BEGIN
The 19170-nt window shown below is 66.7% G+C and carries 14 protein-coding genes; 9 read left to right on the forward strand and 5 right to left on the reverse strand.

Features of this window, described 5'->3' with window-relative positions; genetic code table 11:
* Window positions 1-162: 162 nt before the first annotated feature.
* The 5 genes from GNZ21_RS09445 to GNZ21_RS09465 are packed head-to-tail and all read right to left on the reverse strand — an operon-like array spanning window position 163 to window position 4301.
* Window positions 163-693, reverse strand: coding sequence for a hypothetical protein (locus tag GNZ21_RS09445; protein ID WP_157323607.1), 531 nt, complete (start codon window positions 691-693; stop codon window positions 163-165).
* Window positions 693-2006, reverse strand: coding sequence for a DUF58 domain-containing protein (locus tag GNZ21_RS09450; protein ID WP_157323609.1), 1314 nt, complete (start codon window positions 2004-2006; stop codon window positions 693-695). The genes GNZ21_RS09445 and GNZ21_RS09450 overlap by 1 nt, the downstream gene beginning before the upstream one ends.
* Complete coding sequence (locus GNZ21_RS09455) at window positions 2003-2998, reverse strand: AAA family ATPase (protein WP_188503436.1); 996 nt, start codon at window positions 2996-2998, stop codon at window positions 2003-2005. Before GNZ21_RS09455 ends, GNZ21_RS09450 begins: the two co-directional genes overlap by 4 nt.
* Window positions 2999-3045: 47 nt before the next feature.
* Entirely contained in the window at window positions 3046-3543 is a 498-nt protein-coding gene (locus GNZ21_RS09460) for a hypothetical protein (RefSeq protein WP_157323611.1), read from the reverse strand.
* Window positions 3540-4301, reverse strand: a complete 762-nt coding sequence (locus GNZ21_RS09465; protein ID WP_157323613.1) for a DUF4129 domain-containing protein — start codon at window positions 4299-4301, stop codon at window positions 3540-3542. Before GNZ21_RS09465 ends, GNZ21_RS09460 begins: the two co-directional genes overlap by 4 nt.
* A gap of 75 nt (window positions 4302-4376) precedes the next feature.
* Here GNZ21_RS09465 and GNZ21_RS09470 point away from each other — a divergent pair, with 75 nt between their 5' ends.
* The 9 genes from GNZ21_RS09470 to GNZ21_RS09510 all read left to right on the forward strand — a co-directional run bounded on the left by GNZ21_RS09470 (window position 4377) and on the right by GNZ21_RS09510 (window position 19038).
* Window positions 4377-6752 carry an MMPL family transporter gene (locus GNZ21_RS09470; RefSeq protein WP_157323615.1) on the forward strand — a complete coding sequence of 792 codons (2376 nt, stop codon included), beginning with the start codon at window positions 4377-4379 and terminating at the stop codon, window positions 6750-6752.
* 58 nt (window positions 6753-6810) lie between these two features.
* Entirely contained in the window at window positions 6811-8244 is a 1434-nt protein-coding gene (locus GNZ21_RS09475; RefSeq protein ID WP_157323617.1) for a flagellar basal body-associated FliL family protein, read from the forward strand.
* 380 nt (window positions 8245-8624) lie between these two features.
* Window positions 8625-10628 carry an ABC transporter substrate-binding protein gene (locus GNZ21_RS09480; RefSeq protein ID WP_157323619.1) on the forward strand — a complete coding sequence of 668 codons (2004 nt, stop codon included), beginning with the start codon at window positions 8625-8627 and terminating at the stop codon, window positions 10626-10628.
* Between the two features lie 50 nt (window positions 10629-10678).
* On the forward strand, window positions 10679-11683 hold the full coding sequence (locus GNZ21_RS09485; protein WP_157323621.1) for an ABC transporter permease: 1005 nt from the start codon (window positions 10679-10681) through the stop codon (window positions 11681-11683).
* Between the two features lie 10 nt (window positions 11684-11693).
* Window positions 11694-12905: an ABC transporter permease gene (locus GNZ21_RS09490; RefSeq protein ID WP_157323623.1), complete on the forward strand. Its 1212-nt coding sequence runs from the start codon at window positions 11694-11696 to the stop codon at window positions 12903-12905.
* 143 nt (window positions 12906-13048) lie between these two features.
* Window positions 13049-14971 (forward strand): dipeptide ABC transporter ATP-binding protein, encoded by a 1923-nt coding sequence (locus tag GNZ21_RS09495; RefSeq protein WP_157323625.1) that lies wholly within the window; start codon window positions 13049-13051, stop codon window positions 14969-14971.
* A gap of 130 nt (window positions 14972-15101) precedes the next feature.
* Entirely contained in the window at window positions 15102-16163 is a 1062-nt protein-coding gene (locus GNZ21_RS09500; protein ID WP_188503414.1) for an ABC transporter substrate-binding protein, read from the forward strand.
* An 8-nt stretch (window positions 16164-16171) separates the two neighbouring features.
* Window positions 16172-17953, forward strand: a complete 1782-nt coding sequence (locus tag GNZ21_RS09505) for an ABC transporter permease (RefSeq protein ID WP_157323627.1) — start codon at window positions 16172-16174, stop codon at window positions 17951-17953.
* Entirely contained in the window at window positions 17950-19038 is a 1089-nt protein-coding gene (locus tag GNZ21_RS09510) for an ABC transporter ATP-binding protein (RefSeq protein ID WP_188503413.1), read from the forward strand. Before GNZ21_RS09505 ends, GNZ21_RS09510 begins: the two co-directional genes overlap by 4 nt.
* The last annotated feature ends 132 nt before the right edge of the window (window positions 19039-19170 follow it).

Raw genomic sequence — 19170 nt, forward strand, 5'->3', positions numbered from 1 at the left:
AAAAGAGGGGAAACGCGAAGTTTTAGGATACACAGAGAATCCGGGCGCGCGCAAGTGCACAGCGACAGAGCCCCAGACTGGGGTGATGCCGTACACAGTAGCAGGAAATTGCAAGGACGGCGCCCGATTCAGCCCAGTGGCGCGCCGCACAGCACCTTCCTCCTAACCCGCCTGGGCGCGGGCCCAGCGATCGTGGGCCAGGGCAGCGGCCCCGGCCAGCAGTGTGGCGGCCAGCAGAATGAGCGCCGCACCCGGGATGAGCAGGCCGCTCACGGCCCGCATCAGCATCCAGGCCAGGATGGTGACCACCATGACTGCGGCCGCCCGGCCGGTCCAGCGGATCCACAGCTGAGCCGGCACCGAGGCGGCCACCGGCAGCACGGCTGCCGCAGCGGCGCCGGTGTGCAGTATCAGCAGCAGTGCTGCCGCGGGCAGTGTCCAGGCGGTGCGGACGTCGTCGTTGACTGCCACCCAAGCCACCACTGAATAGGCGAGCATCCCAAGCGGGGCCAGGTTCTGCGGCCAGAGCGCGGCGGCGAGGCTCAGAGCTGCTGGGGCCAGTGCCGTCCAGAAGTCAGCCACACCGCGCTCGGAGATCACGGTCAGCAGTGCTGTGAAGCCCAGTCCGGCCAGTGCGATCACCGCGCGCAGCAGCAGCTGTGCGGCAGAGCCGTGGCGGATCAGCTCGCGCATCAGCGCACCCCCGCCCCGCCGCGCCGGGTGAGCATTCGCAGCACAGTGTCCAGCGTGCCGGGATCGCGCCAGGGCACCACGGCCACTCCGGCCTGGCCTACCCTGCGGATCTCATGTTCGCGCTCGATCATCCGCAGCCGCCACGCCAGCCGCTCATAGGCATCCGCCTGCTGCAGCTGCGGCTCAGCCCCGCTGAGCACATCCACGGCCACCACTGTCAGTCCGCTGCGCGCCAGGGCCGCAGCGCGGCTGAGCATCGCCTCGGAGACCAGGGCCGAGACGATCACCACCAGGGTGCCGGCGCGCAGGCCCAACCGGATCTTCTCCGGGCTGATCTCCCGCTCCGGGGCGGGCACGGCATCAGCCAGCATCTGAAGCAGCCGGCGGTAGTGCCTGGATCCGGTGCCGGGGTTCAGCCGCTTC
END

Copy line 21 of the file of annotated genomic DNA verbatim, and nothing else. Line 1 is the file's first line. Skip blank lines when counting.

* Between the two features lie 10 nt (window positions 11684-11693).